Lasers bridge the rainbow

Annealing a semiconductor structure enables researchers to tune the color of a laser into the orange parts of the spectrum .

© 2015 KAUST

Micrometer-scale lasers that emit orange light have been created by researchers at KAUST. Orange laser light is useful for diverse applications ranging from horticulture to optical communications, but previous attempts to create an orange laser were not commercially practical. 

Conventional lasers that produce orange-yellow light use a gas or a nonlinear crystal as the light-producing medium and can be as small as tens of centimeters or can fill a room. Semiconductors lasers, however, are compact, and can be just a few micrometers in size.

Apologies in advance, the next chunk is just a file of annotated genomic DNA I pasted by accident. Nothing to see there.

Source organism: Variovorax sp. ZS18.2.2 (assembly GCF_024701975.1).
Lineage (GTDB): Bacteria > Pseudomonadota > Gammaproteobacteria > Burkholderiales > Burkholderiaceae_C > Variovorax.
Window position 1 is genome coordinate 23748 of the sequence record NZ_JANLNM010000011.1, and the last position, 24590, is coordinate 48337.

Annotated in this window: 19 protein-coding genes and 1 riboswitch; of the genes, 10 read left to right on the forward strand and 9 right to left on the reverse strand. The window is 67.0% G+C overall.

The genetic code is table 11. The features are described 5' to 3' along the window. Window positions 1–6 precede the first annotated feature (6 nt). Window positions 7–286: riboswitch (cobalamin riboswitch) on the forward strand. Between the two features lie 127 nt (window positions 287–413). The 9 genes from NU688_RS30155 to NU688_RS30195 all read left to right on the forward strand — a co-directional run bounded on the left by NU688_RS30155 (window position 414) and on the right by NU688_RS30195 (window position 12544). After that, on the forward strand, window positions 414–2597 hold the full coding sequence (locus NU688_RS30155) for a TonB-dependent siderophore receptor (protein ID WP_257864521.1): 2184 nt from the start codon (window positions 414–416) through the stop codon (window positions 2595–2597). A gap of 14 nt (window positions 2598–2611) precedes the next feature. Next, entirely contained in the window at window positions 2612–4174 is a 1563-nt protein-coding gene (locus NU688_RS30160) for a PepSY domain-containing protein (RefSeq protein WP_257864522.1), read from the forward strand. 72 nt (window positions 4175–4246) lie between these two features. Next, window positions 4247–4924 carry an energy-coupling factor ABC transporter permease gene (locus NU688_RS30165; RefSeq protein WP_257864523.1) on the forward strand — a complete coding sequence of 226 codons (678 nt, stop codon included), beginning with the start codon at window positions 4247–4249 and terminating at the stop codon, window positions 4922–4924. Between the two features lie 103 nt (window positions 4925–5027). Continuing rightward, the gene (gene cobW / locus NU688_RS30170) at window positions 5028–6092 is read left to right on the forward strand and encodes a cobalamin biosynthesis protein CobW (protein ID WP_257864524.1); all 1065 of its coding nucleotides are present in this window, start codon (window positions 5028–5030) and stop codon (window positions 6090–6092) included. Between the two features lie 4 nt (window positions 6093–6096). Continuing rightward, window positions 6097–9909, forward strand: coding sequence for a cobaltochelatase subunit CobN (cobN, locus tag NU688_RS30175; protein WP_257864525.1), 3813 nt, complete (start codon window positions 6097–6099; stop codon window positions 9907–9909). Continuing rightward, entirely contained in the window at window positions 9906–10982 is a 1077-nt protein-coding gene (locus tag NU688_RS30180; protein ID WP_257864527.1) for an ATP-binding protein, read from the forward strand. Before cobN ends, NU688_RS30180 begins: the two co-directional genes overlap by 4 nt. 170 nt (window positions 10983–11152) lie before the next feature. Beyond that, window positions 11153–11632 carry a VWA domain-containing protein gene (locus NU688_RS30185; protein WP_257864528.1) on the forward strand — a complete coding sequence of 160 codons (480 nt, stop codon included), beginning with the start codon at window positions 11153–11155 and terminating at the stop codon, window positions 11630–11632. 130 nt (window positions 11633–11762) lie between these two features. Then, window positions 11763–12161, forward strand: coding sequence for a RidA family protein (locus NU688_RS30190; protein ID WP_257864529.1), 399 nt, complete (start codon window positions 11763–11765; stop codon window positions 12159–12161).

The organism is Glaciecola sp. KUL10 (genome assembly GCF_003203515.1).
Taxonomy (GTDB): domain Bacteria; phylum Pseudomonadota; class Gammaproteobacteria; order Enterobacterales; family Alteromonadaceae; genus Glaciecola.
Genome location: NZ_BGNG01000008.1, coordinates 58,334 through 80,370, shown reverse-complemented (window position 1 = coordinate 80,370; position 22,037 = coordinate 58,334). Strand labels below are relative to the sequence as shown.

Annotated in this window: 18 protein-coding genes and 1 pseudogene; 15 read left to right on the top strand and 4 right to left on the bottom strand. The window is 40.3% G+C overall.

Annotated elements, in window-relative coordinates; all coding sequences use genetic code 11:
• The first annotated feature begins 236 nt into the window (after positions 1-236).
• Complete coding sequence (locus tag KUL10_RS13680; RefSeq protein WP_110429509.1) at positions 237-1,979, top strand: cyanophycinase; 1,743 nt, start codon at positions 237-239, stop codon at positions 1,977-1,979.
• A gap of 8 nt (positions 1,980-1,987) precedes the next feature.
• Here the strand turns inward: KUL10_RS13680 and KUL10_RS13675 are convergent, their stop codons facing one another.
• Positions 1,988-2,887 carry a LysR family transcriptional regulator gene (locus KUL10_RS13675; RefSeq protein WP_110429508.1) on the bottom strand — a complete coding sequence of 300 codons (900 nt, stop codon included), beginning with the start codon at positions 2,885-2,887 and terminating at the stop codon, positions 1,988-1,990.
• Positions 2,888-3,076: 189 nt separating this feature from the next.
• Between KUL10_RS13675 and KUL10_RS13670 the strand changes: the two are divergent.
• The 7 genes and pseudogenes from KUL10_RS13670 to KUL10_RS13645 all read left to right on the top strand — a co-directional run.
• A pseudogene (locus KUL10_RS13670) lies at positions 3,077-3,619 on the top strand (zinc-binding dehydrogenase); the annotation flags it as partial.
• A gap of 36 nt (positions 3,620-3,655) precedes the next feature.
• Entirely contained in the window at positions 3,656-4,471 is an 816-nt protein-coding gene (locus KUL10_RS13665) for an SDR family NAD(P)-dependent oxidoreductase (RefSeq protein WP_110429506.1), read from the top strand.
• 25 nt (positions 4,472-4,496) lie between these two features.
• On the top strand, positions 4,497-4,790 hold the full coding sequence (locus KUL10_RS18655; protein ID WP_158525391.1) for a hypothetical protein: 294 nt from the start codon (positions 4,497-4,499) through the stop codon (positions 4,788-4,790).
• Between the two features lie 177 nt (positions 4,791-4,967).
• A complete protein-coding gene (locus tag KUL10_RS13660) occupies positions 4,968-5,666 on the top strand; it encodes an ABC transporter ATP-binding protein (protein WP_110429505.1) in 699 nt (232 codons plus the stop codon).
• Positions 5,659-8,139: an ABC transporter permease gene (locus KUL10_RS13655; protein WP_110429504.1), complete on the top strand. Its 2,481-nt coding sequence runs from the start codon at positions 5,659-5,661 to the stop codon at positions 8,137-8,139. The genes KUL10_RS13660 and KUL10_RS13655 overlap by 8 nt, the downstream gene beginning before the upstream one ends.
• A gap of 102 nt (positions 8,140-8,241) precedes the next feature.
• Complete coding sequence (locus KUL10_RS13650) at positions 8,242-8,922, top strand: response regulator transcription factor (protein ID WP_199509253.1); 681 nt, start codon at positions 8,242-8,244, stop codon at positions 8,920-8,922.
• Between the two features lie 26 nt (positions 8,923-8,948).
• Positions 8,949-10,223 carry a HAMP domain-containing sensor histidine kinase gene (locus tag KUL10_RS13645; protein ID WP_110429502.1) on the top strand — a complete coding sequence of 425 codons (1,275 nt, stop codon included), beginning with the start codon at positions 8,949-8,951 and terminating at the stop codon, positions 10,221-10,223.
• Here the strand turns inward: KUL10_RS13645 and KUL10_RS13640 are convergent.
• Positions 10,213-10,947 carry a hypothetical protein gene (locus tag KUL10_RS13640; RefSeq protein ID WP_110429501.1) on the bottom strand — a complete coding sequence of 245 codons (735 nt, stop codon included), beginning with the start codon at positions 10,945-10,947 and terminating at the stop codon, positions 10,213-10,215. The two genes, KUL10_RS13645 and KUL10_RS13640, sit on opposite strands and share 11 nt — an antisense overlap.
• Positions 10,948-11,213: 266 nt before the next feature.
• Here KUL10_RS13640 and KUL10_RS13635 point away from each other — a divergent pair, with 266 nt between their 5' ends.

The drawback of the semiconductor approach is that the color of light produced by such devices is determined by the intrinsic properties of the material. Because there are only a few suitable semiconducting materials, there is a limited selection of emission wavelengths. 

Boon Ooi of the Computer, Electrical and Mathematical Science and Engineering Division, and his colleagues produced a laser that creates orange light by making subtle compositional changes of a structure based on InAlAsP materials.

“We have fabricated high-performance semiconductor lasers that bridge the wavelength gap of visible light semiconductor lasers,” Ooi said.

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